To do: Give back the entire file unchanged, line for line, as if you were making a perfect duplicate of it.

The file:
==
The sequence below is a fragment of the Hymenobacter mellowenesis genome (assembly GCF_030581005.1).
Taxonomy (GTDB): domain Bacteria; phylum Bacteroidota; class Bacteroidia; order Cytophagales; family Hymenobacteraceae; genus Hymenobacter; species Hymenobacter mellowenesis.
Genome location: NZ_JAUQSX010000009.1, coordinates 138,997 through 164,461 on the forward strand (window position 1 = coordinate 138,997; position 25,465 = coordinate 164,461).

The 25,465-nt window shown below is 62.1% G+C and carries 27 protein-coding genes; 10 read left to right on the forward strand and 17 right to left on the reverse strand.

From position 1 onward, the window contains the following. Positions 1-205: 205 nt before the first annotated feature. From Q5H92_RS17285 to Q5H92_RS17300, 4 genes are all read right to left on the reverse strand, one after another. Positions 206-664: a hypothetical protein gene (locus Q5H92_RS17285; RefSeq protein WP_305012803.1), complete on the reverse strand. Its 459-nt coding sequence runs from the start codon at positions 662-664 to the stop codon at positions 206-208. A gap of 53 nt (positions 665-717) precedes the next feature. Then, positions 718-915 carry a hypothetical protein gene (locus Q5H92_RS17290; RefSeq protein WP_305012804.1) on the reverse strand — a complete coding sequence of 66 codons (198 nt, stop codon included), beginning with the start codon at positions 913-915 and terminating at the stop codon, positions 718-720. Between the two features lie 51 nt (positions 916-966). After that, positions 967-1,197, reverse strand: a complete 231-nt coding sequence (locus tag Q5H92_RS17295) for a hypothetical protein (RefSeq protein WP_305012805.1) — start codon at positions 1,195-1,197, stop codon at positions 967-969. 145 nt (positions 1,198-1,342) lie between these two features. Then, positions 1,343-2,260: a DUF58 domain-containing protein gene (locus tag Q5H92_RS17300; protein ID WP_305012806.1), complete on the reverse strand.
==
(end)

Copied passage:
The sequence below is a fragment of the Hymenobacter mellowenesis genome (assembly GCF_030581005.1).
Taxonomy (GTDB): domain Bacteria; phylum Bacteroidota; class Bacteroidia; order Cytophagales; family Hymenobacteraceae; genus Hymenobacter; species Hymenobacter mellowenesis.
Genome location: NZ_JAUQSX010000009.1, coordinates 138,997 through 164,461 on the forward strand (window position 1 = coordinate 138,997; position 25,465 = coordinate 164,461).

The 25,465-nt window shown below is 62.1% G+C and carries 27 protein-coding genes; 10 read left to right on the forward strand and 17 right to left on the reverse strand.

From position 1 onward, the window contains the following. Positions 1-205: 205 nt before the first annotated feature. From Q5H92_RS17285 to Q5H92_RS17300, 4 genes are all read right to left on the reverse strand, one after another. Positions 206-664: a hypothetical protein gene (locus Q5H92_RS17285; RefSeq protein WP_305012803.1), complete on the reverse strand. Its 459-nt coding sequence runs from the start codon at positions 662-664 to the stop codon at positions 206-208. A gap of 53 nt (positions 665-717) precedes the next feature. Then, positions 718-915 carry a hypothetical protein gene (locus Q5H92_RS17290; RefSeq protein WP_305012804.1) on the reverse strand — a complete coding sequence of 66 codons (198 nt, stop codon included), beginning with the start codon at positions 913-915 and terminating at the stop codon, positions 718-720. Between the two features lie 51 nt (positions 916-966). After that, positions 967-1,197, reverse strand: a complete 231-nt coding sequence (locus tag Q5H92_RS17295) for a hypothetical protein (RefSeq protein WP_305012805.1) — start codon at positions 1,195-1,197, stop codon at positions 967-969. 145 nt (positions 1,198-1,342) lie between these two features. Then, positions 1,343-2,260: a DUF58 domain-containing protein gene (locus tag Q5H92_RS17300; protein ID WP_305012806.1), complete on the reverse strand.